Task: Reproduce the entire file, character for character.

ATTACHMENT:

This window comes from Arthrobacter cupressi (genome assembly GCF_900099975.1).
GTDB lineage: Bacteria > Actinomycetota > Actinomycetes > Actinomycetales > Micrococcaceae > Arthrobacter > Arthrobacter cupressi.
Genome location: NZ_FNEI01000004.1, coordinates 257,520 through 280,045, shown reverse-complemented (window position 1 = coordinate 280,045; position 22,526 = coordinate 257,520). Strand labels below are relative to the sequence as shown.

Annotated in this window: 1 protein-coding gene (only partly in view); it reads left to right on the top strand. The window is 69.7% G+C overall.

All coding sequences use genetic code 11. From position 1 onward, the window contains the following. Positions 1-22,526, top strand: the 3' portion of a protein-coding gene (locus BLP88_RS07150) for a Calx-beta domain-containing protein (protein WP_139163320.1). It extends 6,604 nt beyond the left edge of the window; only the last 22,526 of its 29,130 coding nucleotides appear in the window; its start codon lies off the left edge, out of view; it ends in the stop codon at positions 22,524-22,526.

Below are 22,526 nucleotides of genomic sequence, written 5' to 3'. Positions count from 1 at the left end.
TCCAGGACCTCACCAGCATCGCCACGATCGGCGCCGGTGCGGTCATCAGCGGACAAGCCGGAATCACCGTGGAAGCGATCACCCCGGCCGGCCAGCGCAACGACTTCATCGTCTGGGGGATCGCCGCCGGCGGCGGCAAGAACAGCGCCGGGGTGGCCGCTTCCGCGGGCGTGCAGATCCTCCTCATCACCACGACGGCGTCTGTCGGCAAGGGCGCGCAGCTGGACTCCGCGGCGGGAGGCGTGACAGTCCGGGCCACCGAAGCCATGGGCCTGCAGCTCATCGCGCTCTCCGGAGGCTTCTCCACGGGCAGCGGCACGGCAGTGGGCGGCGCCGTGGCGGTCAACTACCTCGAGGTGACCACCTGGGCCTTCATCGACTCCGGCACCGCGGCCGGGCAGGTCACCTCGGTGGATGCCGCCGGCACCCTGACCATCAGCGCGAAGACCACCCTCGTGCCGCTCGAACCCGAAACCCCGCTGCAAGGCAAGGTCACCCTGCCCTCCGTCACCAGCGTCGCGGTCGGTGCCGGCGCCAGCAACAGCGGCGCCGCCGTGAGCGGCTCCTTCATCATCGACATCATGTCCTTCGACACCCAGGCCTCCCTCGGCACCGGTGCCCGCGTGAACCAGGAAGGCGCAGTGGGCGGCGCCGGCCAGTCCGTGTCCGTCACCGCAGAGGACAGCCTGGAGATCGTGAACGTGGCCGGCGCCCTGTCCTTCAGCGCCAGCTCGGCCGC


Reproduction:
This window comes from Arthrobacter cupressi (genome assembly GCF_900099975.1).
GTDB lineage: Bacteria > Actinomycetota > Actinomycetes > Actinomycetales > Micrococcaceae > Arthrobacter > Arthrobacter cupressi.
Genome location: NZ_FNEI01000004.1, coordinates 257,520 through 280,045, shown reverse-complemented (window position 1 = coordinate 280,045; position 22,526 = coordinate 257,520). Strand labels below are relative to the sequence as shown.

Annotated in this window: 1 protein-coding gene (only partly in view); it reads left to right on the top strand. The window is 69.7% G+C overall.

All coding sequences use genetic code 11. From position 1 onward, the window contains the following. Positions 1-22,526, top strand: the 3' portion of a protein-coding gene (locus BLP88_RS07150) for a Calx-beta domain-containing protein (protein WP_139163320.1). It extends 6,604 nt beyond the left edge of the window; only the last 22,526 of its 29,130 coding nucleotides appear in the window; its start codon lies off the left edge, out of view; it ends in the stop codon at positions 22,524-22,526.

Below are 22,526 nucleotides of genomic sequence, written 5' to 3'. Positions count from 1 at the left end.
TCCAGGACCTCACCAGCATCGCCACGATCGGCGCCGGTGCGGTCATCAGCGGACAAGCCGGAATCACCGTGGAAGCGATCACCCCGGCCGGCCAGCGCAACGACTTCATCGTCTGGGGGATCGCCGCCGGCGGCGGCAAGAACAGCGCCGGGGTGGCCGCTTCCGCGGGCGTGCAGATCCTCCTCATCACCACGACGGCGTCTGTCGGCAAGGGCGCGCAGCTGGACTCCGCGGCGGGAGGCGTGACAGTCCGGGCCACCGAAGCCATGGGCCTGCAGCTCATCGCGCTCTCCGGAGGCTTCTCCACGGGCAGCGGCACGGCAGTGGGCGGCGCCGTGGCGGTCAACTACCTCGAGGTGACCACCTGGGCCTTCATCGACTCCGGCACCGCGGCCGGGCAGGTCACCTCGGTGGATGCCGCCGGCACCCTGACCATCAGCGCGAAGACCACCCTCGTGCCGCTCGAACCCGAAACCCCGCTGCAAGGCAAGGTCACCCTGCCCTCCGTCACCAGCGTCGCGGTCGGTGCCGGCGCCAGCAACAGCGGCGCCGCCGTGAGCGGCTCCTTCATCATCGACATCATGTCCTTCGACACCCAGGCCTCCCTCGGCACCGGTGCCCGCGTGAACCAGGAAGGCGCAGTGGGCGGCGCCGGCCAGTCCGTGTCCGTCACCGCAGAGGACAGCCTGGAGATCGTGAACGTGGCCGGCGCCCTGTCCTTCAGCGCCAGCTCGGCCGC